What we're watching: Red Sox aim for sweep

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– After one minor league start, Vicente Padilla makes his Dodger debut tonight in Colorado. The 31-year-old right-hander went 8-6 with a 4.92 ERA for the Rangers before being released early this month. He’ll be facing off against the surging Jorge De La Rosa, who has gone 10-1 in his last 12 starts. De La Rosa, though, is 0-4 with a 7.89 ERA lifetime versus the Dodgers. He’s allowed seven runs in 8 2/3 innings in his two starts against the club this year. The Dodgers bounced back from a tough loss Tuesday to win 6-1 last night and push their NL West lead back to three games.
– The Braves will turn to Javier Vazquez as they attempt to bounce back from a pair of disastrous home losses to the Padres. Vazquez has been an exceptional fantasy starter all year with his 3.14 ERA and 186 strikeouts, but as is his reputation, he often pitches just well enough to lose. He’s dropped his last two starts to fall to 10-9. The Padres will start Clayton Richard, who is 3-0 with a 3.67 ERA in five starts since coming over in the Jake Peavy deal.
Game of the Night
Chicago vs. Boston – The Red Sox go for a four-game sweep of the White Sox behind Junichi Tazawa, who shut out the Yankees for six innings last time out. Tazawa has a nice 3.57 ERA despite giving up 26 hits and seven walks in 17 2/3 innings since his callup this month. The White Sox will use John Danks, who has been the team’s most reliable pitcher lately. He’s 7-3 with a 2.99 ERA in his last 13 starts. However, he has lost all three of his career starts against the Red Sox, racking up a 6.06 ERA in the process. With four losses in a row, the White Sox have fallen into a tie with the Twins for second place in the AL Central, 4 1/2 games back for the Tigers.

Nationals owner Mark Lerner had his left leg amputated

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Mark Lerner, son of Ted Lerner and a co-owner of the Washington Nationals, had his left leg amputated earlier this month. He was diagnosed earlier this year for a rare form of cancer that a attacks connective tissue and treatment had been ineffective, so doctors removed the limb.

The news was revealed in the form of a letter Lerner wrote to Washington Post columnist Barry Svrluga, who had inquired about Lerner’s uncharacteristic absence from the ballpark of late. Lerner:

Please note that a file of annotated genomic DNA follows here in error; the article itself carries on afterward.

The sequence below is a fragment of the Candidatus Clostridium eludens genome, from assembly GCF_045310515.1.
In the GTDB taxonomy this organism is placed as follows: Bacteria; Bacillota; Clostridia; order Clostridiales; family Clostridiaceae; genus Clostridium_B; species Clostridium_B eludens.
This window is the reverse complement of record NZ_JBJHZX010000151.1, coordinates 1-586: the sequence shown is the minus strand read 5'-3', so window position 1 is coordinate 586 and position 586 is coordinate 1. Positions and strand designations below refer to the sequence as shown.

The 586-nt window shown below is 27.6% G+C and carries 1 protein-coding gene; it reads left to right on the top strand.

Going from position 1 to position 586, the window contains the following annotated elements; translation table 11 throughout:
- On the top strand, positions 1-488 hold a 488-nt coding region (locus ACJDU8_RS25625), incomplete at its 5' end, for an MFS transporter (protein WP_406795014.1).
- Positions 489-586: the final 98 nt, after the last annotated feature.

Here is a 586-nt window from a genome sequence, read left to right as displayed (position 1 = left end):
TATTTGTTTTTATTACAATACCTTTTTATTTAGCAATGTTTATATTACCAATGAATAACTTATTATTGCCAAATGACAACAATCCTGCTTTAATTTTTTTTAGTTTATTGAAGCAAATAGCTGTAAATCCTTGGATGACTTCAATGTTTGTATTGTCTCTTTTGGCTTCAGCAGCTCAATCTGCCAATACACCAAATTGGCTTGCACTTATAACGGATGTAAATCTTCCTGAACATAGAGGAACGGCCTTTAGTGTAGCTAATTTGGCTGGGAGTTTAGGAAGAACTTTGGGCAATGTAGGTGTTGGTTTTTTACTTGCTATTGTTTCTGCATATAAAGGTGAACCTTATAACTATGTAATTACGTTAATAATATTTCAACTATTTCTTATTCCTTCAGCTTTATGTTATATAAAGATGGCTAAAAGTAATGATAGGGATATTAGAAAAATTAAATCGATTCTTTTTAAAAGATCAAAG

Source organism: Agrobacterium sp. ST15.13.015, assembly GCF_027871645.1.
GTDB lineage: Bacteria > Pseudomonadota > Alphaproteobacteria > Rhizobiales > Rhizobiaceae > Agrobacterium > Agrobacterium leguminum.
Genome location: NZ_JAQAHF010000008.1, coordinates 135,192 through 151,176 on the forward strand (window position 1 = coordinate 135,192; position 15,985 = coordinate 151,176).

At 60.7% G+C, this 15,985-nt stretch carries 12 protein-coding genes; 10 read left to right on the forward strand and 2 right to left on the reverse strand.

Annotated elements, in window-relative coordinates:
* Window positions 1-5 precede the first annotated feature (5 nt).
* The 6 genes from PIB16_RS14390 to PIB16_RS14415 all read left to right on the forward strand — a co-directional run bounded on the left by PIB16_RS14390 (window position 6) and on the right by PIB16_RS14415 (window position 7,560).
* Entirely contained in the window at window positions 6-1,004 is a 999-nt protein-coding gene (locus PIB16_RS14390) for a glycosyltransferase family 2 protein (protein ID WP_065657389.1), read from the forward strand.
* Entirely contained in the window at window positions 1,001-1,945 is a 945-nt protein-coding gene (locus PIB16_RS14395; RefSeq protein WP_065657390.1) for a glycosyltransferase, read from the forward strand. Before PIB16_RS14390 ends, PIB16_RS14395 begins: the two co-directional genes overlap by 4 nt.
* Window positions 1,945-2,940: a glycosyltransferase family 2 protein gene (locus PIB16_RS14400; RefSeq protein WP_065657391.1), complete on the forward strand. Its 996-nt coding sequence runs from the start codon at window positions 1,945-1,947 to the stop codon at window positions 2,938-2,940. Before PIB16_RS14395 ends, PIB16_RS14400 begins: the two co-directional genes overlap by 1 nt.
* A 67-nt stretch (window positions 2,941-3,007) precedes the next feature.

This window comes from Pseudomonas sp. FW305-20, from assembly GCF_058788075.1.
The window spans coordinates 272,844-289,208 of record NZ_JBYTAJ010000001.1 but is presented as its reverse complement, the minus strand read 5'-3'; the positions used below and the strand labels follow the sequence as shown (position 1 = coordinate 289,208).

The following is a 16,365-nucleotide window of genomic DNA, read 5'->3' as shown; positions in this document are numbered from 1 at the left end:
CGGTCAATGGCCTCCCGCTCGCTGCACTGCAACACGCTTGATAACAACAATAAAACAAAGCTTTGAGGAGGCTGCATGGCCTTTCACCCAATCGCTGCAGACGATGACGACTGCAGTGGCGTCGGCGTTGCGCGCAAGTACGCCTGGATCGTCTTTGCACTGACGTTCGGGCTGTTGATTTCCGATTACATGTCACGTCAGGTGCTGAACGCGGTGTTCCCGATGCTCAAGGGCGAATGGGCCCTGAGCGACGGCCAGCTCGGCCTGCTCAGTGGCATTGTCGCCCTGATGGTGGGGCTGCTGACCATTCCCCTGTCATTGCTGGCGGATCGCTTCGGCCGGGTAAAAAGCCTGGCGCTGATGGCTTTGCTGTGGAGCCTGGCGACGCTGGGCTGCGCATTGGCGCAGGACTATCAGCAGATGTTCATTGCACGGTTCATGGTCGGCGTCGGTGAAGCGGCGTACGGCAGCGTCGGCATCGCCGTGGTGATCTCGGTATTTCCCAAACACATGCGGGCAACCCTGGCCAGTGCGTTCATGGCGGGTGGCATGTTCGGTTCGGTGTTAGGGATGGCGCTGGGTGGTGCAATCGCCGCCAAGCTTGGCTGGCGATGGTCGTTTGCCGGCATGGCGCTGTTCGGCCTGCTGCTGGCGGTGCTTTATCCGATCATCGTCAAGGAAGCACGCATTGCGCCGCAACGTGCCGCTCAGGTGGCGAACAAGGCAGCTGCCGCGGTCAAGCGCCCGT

“With my doctors and medical team, we decided that amputation of that leg was my best choice to maintain the active and busy lifestyle that I have always enjoyed. The limb was removed in early August and I’m healing well, cancer-free, and looking forward to my eventual new prosthetic.”

Lerner, 63, has been known to dress up in a Nats uniform and shag fly balls with the team during batting practice. Here’s hoping for a speedy recovery and, if his prosthetic allows, some more BP shagging at some point in the future.

New Marlins owners are going to dump David Samson, keep the home run sculpture

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The Miami Herald reports that the future Miami Marlins owners, Bruce Sherman and Derek Jeter, have informed Major League Baseball that they do not intend to retain current team president David Samson. Derek Jeter will replace him as the person in charge of baseball and business operations.

Samson has been a polarizing figure in Miami and has been seen as Jeff Loria’s front-facing presence in many ways. He led the effort for the team to get its new stadium, which led to political scandal and outrage in Miami (not that he didn’t get his stadium). In 2014, he appeared on “Survivor.” He did not survive.

What will survive, however, is the famous home run sculpture in the outfield at Marlins Park. You’ll recall some reports earlier this week that Sherman and Jeter were thinking about removing it. If so, they’ll have a lot of hurdles to jump, because yesterday the Miami-Dade County government reminded them that it was paid for by its Art in Public Places program, it is thus owned by the county and that it cannot be moved without prior approval from the county.

I know a lot of people hate that thing, but it has grown on me over the years. Not for its own aesthetic sake as much for its uniqueness and whimsy, which are two things that are in extraordinarily short supply across the Major League Baseball landscape. Like a lot of new and different bits of art and architecture over the course of history, I suspect its initial loathing will increasingly come to be replaced by respect and even pride. Especially if the Marlins ever make another World Series run, in which case everything associated with the club will be elevated in the eyes of fans.

On this score, Sherman and Jeter will thank Miami-Dade for saving themselves from themselves one day.